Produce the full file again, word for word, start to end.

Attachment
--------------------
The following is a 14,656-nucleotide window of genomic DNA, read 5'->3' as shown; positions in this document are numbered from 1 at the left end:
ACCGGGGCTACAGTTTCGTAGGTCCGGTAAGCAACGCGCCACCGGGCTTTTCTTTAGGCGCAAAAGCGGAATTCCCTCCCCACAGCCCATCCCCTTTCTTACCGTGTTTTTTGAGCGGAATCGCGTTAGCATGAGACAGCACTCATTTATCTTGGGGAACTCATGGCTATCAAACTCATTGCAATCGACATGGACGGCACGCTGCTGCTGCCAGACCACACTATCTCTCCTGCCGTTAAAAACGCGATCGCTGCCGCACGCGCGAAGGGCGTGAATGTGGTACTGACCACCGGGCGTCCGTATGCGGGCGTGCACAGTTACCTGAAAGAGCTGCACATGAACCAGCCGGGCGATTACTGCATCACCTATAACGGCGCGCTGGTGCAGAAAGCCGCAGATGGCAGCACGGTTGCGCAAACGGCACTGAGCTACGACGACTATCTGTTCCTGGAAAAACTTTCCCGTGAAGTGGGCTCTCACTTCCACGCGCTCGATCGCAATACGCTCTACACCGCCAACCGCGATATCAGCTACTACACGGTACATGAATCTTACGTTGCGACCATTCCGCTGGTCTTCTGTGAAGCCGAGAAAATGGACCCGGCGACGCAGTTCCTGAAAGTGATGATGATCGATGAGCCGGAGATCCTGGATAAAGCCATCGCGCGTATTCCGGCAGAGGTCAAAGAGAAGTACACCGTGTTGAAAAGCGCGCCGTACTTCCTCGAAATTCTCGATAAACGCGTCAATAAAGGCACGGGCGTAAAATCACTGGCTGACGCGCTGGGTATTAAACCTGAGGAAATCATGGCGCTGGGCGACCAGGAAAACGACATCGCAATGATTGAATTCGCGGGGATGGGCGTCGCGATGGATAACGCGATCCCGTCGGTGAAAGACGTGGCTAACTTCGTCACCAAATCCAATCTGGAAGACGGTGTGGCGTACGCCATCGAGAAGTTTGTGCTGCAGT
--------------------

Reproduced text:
The following is a 14,656-nucleotide window of genomic DNA, read 5'->3' as shown; positions in this document are numbered from 1 at the left end:
ACCGGGGCTACAGTTTCGTAGGTCCGGTAAGCAACGCGCCACCGGGCTTTTCTTTAGGCGCAAAAGCGGAATTCCCTCCCCACAGCCCATCCCCTTTCTTACCGTGTTTTTTGAGCGGAATCGCGTTAGCATGAGACAGCACTCATTTATCTTGGGGAACTCATGGCTATCAAACTCATTGCAATCGACATGGACGGCACGCTGCTGCTGCCAGACCACACTATCTCTCCTGCCGTTAAAAACGCGATCGCTGCCGCACGCGCGAAGGGCGTGAATGTGGTACTGACCACCGGGCGTCCGTATGCGGGCGTGCACAGTTACCTGAAAGAGCTGCACATGAACCAGCCGGGCGATTACTGCATCACCTATAACGGCGCGCTGGTGCAGAAAGCCGCAGATGGCAGCACGGTTGCGCAAACGGCACTGAGCTACGACGACTATCTGTTCCTGGAAAAACTTTCCCGTGAAGTGGGCTCTCACTTCCACGCGCTCGATCGCAATACGCTCTACACCGCCAACCGCGATATCAGCTACTACACGGTACATGAATCTTACGTTGCGACCATTCCGCTGGTCTTCTGTGAAGCCGAGAAAATGGACCCGGCGACGCAGTTCCTGAAAGTGATGATGATCGATGAGCCGGAGATCCTGGATAAAGCCATCGCGCGTATTCCGGCAGAGGTCAAAGAGAAGTACACCGTGTTGAAAAGCGCGCCGTACTTCCTCGAAATTCTCGATAAACGCGTCAATAAAGGCACGGGCGTAAAATCACTGGCTGACGCGCTGGGTATTAAACCTGAGGAAATCATGGCGCTGGGCGACCAGGAAAACGACATCGCAATGATTGAATTCGCGGGGATGGGCGTCGCGATGGATAACGCGATCCCGTCGGTGAAAGACGTGGCTAACTTCGTCACCAAATCCAATCTGGAAGACGGTGTGGCGTACGCCATCGAGAAGTTTGTGCTGCAGT